PIDS study bats for a louder voice for women in govt's top posts

 

 

By Rose de la Cruz

 

As the world celebrated last March 8 the women’s day, a louder voice through top positions for women in government and industry to ensure compliance with the Sustainable Development Goals of the United Nations was pushed by a study by the Philippine Institute for Development Studies, which was released today by the National Economic and Development Authority.

 

The study noted that women were sorely under-represented in the highest positions in both government and industry where the most important policies are decided.

 

The state think tank also noted that top level positions in government—elective and appointive—are those in the legislative, executive and judicial branches and for industry the chief level positions, board memberships and director positions.

 

The PIDS study authored by senior research fellow Jose Ramon Albert, consultant Clarissa David, and research analyst Jana Flor Vizmanos maintained that women should have a voice in the decision-making process especially for policies that concern their welfare, such as family leave policies and equity in recruitment and promotion.

 
Greater female representation at the top levels of governance and business is critical to sustain developments in gender equality in the Philippines, they stressed.

 
Achieving gender equality is part of the 17 Sustainable Development Goals (SDGs) and the 2030 Agenda for Sustainable Development that the Philippines and other United Nations member-states have committed to achieve.

 
The authors noted that the share of positions held by women in the Philippine Congress, which was at 27 percent in 2015, is still below parity. In the Philippine Senate, the number of female senators has been from 3 to 6 out of 24 since 2001.

 
“Only Loren Legarda has ever served in a leadership position within the Senate as the majority leader of the 12th Senate in 2001. No female has ever assumed the rank of Senate President or House Speaker,” they stated.

 
Gender inequality in government is even worse among local elective officials, such as in the positions of governor, mayor, and lower elected positions.

 
“In 2013, only 11 percent of elected local officials were female, a sharp decline from 20 percent in 2010, 18 percent in 2007, and 17 percent in 2004. At the barangay level, specifically, women occupied only 19 percent and 27 percent of all barangay captain and councilperson posts, respectively,” the PIDS paper indicated.
 
The small number of women in elective office, according to the study, may be attributed to the limited involvement of women in electoral politics and not to the low inclination of the general public to vote for them.
 
Citing 2017 data from the Commission on Elections, the authors noted that only 17 percent of the national and local candidates from 2004 to 2016 were women. As a result, women currently hold roughly one in every five national and local elective positions.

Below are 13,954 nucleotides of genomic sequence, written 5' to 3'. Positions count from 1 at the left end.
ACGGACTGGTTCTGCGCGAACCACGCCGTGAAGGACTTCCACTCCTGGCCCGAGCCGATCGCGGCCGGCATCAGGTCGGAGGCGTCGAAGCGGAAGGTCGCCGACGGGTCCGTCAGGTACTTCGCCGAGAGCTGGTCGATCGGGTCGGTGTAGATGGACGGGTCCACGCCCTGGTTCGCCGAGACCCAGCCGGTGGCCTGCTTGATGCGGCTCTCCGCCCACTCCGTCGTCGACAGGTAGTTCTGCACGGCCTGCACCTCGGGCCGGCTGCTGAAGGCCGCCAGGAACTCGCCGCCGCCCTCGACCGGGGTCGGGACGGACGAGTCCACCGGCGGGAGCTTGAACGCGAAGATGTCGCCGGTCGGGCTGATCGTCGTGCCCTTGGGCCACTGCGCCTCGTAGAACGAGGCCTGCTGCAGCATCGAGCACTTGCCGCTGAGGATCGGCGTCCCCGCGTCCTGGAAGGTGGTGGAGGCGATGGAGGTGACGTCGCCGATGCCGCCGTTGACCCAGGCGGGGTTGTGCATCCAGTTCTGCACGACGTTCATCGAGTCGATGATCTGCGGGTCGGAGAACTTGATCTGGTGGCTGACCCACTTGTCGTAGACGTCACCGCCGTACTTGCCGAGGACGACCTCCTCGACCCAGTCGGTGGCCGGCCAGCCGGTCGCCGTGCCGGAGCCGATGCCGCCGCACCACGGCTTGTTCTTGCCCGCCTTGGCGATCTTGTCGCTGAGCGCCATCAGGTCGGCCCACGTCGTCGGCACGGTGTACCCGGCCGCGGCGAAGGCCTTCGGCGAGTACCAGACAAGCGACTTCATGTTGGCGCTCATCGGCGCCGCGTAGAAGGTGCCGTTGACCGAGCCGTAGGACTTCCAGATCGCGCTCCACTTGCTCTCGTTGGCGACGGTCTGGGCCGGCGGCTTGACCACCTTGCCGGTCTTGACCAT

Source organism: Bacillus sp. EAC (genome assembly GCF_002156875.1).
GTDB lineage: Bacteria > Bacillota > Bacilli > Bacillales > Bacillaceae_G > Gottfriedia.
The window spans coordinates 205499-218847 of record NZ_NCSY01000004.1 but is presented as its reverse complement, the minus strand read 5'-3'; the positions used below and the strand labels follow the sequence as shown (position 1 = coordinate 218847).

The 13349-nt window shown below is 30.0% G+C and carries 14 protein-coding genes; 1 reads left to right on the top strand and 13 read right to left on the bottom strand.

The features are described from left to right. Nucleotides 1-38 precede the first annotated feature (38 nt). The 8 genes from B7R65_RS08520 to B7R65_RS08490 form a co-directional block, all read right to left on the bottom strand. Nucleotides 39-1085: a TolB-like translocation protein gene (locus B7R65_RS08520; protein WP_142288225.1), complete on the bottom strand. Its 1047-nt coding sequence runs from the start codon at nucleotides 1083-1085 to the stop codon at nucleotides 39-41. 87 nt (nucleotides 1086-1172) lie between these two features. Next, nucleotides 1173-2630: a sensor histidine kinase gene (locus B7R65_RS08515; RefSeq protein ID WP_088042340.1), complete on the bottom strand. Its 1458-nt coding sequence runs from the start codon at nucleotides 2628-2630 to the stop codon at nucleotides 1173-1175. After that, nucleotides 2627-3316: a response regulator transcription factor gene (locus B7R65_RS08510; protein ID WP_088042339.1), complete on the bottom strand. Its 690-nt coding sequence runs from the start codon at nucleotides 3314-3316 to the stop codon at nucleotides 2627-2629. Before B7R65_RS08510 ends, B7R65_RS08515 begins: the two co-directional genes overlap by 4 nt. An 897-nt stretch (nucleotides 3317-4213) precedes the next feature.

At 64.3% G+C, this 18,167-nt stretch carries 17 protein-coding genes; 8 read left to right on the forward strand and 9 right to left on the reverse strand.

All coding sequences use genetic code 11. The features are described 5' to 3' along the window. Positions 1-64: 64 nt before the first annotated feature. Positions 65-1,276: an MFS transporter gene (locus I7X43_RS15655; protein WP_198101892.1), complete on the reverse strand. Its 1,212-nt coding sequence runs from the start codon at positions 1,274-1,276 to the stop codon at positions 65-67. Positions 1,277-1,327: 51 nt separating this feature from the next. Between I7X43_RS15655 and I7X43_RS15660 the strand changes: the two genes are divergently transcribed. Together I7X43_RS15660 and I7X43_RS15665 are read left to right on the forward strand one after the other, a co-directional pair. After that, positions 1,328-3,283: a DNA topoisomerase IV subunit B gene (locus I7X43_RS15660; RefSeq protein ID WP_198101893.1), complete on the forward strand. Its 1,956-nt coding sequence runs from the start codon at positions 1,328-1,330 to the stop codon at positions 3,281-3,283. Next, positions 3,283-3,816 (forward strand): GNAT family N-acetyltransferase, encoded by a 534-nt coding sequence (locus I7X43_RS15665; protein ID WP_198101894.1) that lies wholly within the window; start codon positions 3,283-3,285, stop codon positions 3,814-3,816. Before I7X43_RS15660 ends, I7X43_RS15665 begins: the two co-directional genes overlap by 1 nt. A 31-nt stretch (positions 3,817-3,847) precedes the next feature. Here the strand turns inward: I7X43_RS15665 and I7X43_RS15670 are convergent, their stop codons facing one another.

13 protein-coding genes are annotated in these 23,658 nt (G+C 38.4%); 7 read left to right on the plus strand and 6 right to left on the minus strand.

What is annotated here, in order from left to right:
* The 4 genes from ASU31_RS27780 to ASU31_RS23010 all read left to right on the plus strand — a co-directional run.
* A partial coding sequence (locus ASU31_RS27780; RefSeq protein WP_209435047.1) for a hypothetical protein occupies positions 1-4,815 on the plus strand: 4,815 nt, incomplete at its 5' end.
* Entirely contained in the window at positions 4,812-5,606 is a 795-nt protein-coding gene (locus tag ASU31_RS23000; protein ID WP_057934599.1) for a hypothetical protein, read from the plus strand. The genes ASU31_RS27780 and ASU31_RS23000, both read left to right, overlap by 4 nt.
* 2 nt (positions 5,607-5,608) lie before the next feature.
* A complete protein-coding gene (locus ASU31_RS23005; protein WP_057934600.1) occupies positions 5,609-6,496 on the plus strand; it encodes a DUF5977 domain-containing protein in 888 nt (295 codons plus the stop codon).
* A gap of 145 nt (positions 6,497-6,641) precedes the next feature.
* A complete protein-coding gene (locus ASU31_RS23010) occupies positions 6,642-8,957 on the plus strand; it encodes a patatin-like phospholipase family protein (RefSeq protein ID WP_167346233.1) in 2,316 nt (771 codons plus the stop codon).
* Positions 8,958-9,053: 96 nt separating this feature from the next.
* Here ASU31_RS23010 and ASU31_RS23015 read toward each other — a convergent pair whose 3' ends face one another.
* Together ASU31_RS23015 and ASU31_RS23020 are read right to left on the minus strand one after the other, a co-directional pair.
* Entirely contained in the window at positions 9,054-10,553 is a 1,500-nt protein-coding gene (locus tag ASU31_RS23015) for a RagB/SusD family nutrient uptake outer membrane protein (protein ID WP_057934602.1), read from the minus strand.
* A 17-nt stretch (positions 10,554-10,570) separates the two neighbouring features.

In the executive branch, the cabinet posts have been dominated by men, with women cabinet officials usually holding traditionally female-associated areas such as health, tourism, and social welfare. Women have been less represented in the areas of economics, budget and management, finance, and foreign affairs.
 
“A target of 40-percent representation across all high-level offices is reasonable given that half of the population are women and assuming that voters do not discriminate by sex,” the authors maintained.
 
Likewise, the authors noted that the presence of political dynasties, which occupy the majority of the highest-level local offices in the Philippines, makes it more difficult for women to enter politics without dynastic connections.


Industry
 
Gender inequality at the top -level positions—chief-level positions, board memberships, and director positions—also exists in the business sector. Data from the World Bank suggest that women hold only 32 percent and 11 percent of the corporate executive and board member positions in the Philippines, respectively.
 
“Filipino women at the top executive positions usually hold posts as treasurers, corporate secretaries, and finance managers. Philippine firms that have women as chair or president are also usually in the retail, food, and pharmacy sectors,” the authors explained.

 
The authors noted that Filipino women’s share in senior and middle management is close to proportional against women in the population. Citing data from the Philippine Statistics Authority, they pointed out that women have been occupying 40–43 percent of management positions in the past 15 years, which is even higher than their overall current labor participation rate.

 
“A greater participation of women in all industry levels is good for business since female managers and decisionmakers see additional aspects of problems and solutions in the daily operations of their companies. Women are informed by their own challenges and experiences, which are different from those of men,” the authors concluded.

 

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